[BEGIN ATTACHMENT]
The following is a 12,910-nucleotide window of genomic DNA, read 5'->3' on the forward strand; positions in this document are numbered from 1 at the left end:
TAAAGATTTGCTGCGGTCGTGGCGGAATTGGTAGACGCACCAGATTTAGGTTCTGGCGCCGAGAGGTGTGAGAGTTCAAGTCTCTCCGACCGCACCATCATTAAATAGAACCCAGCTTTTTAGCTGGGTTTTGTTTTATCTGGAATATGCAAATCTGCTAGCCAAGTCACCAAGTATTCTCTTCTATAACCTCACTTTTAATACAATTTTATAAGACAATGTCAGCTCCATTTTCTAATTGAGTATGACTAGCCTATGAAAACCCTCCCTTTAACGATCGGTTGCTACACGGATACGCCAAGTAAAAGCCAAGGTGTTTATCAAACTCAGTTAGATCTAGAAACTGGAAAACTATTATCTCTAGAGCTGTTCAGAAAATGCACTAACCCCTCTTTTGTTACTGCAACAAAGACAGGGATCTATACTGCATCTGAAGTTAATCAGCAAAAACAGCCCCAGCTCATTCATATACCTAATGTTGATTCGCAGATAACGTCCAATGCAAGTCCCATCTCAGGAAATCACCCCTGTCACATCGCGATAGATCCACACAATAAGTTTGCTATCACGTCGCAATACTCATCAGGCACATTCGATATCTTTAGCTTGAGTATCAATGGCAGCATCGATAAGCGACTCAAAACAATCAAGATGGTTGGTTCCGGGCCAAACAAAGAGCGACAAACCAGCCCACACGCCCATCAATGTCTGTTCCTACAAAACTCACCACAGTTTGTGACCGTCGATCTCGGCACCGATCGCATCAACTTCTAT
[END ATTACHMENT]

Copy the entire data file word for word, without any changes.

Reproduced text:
The following is a 12,910-nucleotide window of genomic DNA, read 5'->3' on the forward strand; positions in this document are numbered from 1 at the left end:
TAAAGATTTGCTGCGGTCGTGGCGGAATTGGTAGACGCACCAGATTTAGGTTCTGGCGCCGAGAGGTGTGAGAGTTCAAGTCTCTCCGACCGCACCATCATTAAATAGAACCCAGCTTTTTAGCTGGGTTTTGTTTTATCTGGAATATGCAAATCTGCTAGCCAAGTCACCAAGTATTCTCTTCTATAACCTCACTTTTAATACAATTTTATAAGACAATGTCAGCTCCATTTTCTAATTGAGTATGACTAGCCTATGAAAACCCTCCCTTTAACGATCGGTTGCTACACGGATACGCCAAGTAAAAGCCAAGGTGTTTATCAAACTCAGTTAGATCTAGAAACTGGAAAACTATTATCTCTAGAGCTGTTCAGAAAATGCACTAACCCCTCTTTTGTTACTGCAACAAAGACAGGGATCTATACTGCATCTGAAGTTAATCAGCAAAAACAGCCCCAGCTCATTCATATACCTAATGTTGATTCGCAGATAACGTCCAATGCAAGTCCCATCTCAGGAAATCACCCCTGTCACATCGCGATAGATCCACACAATAAGTTTGCTATCACGTCGCAATACTCATCAGGCACATTCGATATCTTTAGCTTGAGTATCAATGGCAGCATCGATAAGCGACTCAAAACAATCAAGATGGTTGGTTCCGGGCCAAACAAAGAGCGACAAACCAGCCCACACGCCCATCAATGTCTGTTCCTACAAAACTCACCACAGTTTGTGACCGTCGATCTCGGCACCGATCGCATCAACTTCTAT